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Periodica Mathematica Hungarica

, Volume 9, Issue 3, pp 187–204 | Cite as

Solving equations in groups: A survey of Frobenius' theorem

  • H. Finkelstein
Article

Abstract

A fundamental result of Frobenius states that in a finite group the number of elements which satisfy the equationxn=1, wheren divides the order of the group, is divisible byn. Here 1 denotes the identity of the group. This theorem and several generalizations were obtained by Frobenius at the turn of the century. These results have stimulated a great amount of interest in counting solutions of equations in groups. This article discusses these results and traces the various developments which these fundamental papers have generated.

LetG be a finite group of order |G|. Leto(g) denote the order ofg(ε G). LetH(s, k)={xεG:k|o(x)| sk} wherea/b meansa dividesb and leth(s,k)=|H(s,k)|. Using this notation the simplest of Frobenius' results states ifn/|G|, then/h(n, 1). The minimum value ofh(n, 1) is discussed in the first section. Various conditions are known to insure thath(n, 1)=n. A long standing conjecture of Frobenius states ifn=h(n, 1) thenH(n, 1) is a subgroup (where of coursen/|G|). This conjecture is valid for solvable groups, as well as for various arithmetic conditions.

In the second section other divisibility conditions arising from Frobenius' Theorem are discussed. One direction covers more general arithmetic divisibility condition. Another direction has a much wider scope, involving a finite number of equations of an unspecified form and is mainly due to P. Hall. Recently some divisibility conditions involving all groups of a given order have been obtained. Divisibility conditions also hold in infinite groups, and for automorphism analogues of element order. In the next section generalizations to group characters relating back to Frobenius are given. Some of these expressions are used in analyzing properties of group representations and have applications in quantum theory. In the last section clear evidence is established for the combinatorial rather than group-theoretic nature of these results. In particular, some recent work of Snapper links the counting of solutions of equations with the cycle indices in combinatorial theory. Counting solutions of equations in the symmetric groups is also discussed.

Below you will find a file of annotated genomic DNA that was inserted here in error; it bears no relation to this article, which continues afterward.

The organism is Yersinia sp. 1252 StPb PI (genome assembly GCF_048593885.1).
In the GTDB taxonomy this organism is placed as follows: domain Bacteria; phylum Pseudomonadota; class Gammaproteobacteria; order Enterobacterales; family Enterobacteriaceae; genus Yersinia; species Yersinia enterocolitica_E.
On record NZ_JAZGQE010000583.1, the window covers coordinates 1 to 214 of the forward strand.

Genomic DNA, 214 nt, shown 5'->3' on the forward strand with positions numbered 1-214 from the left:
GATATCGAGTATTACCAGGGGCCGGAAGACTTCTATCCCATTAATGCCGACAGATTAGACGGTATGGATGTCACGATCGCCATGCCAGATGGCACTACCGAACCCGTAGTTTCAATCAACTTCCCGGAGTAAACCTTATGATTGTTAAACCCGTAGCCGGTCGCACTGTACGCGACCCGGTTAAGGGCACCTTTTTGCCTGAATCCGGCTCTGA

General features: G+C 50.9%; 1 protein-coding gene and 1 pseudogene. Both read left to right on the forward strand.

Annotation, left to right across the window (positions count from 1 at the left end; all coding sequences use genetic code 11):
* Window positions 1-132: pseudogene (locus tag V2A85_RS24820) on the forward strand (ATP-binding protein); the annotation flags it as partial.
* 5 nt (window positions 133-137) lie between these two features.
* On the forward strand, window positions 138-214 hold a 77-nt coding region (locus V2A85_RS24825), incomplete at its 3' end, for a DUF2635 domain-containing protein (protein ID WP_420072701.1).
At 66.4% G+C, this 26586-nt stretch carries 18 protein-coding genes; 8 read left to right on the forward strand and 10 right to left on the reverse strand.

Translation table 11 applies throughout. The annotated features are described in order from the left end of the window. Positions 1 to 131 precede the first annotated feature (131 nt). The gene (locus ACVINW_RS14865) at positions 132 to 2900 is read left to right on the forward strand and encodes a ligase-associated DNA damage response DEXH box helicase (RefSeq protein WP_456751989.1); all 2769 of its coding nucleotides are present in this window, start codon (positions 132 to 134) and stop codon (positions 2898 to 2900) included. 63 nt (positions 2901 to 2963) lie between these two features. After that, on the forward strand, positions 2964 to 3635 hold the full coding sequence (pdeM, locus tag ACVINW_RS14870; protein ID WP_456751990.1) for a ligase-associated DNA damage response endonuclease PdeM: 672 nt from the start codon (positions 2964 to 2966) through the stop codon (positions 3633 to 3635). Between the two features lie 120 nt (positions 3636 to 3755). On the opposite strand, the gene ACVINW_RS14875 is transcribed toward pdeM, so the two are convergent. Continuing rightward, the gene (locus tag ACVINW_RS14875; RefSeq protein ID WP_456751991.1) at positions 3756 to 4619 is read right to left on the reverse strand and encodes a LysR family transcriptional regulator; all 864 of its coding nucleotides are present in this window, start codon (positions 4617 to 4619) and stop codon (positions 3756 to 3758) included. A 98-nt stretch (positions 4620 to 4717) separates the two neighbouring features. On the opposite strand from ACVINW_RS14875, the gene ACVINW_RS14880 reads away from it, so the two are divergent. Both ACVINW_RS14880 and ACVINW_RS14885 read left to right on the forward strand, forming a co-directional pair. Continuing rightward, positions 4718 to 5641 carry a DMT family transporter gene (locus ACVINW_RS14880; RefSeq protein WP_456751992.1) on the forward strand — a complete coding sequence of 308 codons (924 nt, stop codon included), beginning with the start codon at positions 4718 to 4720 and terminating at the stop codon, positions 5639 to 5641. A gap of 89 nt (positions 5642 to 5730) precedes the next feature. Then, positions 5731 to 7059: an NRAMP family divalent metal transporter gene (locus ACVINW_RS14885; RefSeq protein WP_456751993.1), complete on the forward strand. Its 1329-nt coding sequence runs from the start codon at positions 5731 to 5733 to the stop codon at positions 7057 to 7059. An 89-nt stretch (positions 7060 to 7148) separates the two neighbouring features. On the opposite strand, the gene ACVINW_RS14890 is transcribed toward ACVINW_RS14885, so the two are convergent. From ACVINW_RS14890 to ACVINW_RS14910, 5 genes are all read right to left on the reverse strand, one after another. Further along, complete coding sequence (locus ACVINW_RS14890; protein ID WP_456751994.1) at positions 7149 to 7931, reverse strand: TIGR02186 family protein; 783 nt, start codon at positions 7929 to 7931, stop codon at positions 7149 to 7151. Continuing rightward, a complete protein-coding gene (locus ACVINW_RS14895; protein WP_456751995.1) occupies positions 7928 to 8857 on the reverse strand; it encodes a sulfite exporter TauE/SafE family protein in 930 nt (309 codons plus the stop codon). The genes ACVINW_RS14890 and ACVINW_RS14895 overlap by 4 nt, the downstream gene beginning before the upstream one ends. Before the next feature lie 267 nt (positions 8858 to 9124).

AMS (MOS) subject classifications (1970)

Primary 20-02 Secondary 05-02 20D99 05A10 

Key words and phrases

Divisibility conditions Frobenius' Theorem automorphism order characters cycle indices 

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Copyright information

© Akadémiai Kiadó 1978

Authors and Affiliations

  • H. Finkelstein
    • 1
  1. 1.Discovery Learning, Inc.AtlantaU. S. A.

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